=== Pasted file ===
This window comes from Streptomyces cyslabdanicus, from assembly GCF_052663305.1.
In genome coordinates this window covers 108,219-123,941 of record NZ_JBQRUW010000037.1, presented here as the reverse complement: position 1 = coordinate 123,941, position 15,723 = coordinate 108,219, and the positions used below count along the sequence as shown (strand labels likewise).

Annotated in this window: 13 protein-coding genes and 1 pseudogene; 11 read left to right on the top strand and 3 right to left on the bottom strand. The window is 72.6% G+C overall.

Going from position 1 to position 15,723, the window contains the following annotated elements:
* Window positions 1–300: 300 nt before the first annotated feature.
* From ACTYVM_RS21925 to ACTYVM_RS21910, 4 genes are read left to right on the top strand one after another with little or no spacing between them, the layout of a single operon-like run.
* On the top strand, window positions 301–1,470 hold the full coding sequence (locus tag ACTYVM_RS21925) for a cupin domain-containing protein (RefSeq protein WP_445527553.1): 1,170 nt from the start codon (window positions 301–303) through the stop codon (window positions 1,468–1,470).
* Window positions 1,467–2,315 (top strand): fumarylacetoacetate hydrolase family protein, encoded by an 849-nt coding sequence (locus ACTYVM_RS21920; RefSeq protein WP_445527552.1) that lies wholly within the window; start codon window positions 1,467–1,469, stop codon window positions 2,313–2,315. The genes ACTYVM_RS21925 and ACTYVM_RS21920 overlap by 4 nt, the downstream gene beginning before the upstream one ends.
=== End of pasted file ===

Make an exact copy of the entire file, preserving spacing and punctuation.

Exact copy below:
This window comes from Streptomyces cyslabdanicus, from assembly GCF_052663305.1.
In genome coordinates this window covers 108,219-123,941 of record NZ_JBQRUW010000037.1, presented here as the reverse complement: position 1 = coordinate 123,941, position 15,723 = coordinate 108,219, and the positions used below count along the sequence as shown (strand labels likewise).

Annotated in this window: 13 protein-coding genes and 1 pseudogene; 11 read left to right on the top strand and 3 right to left on the bottom strand. The window is 72.6% G+C overall.

Going from position 1 to position 15,723, the window contains the following annotated elements:
* Window positions 1–300: 300 nt before the first annotated feature.
* From ACTYVM_RS21925 to ACTYVM_RS21910, 4 genes are read left to right on the top strand one after another with little or no spacing between them, the layout of a single operon-like run.
* On the top strand, window positions 301–1,470 hold the full coding sequence (locus tag ACTYVM_RS21925) for a cupin domain-containing protein (RefSeq protein WP_445527553.1): 1,170 nt from the start codon (window positions 301–303) through the stop codon (window positions 1,468–1,470).
* Window positions 1,467–2,315 (top strand): fumarylacetoacetate hydrolase family protein, encoded by an 849-nt coding sequence (locus ACTYVM_RS21920; RefSeq protein WP_445527552.1) that lies wholly within the window; start codon window positions 1,467–1,469, stop codon window positions 2,313–2,315. The genes ACTYVM_RS21925 and ACTYVM_RS21920 overlap by 4 nt, the downstream gene beginning before the upstream one ends.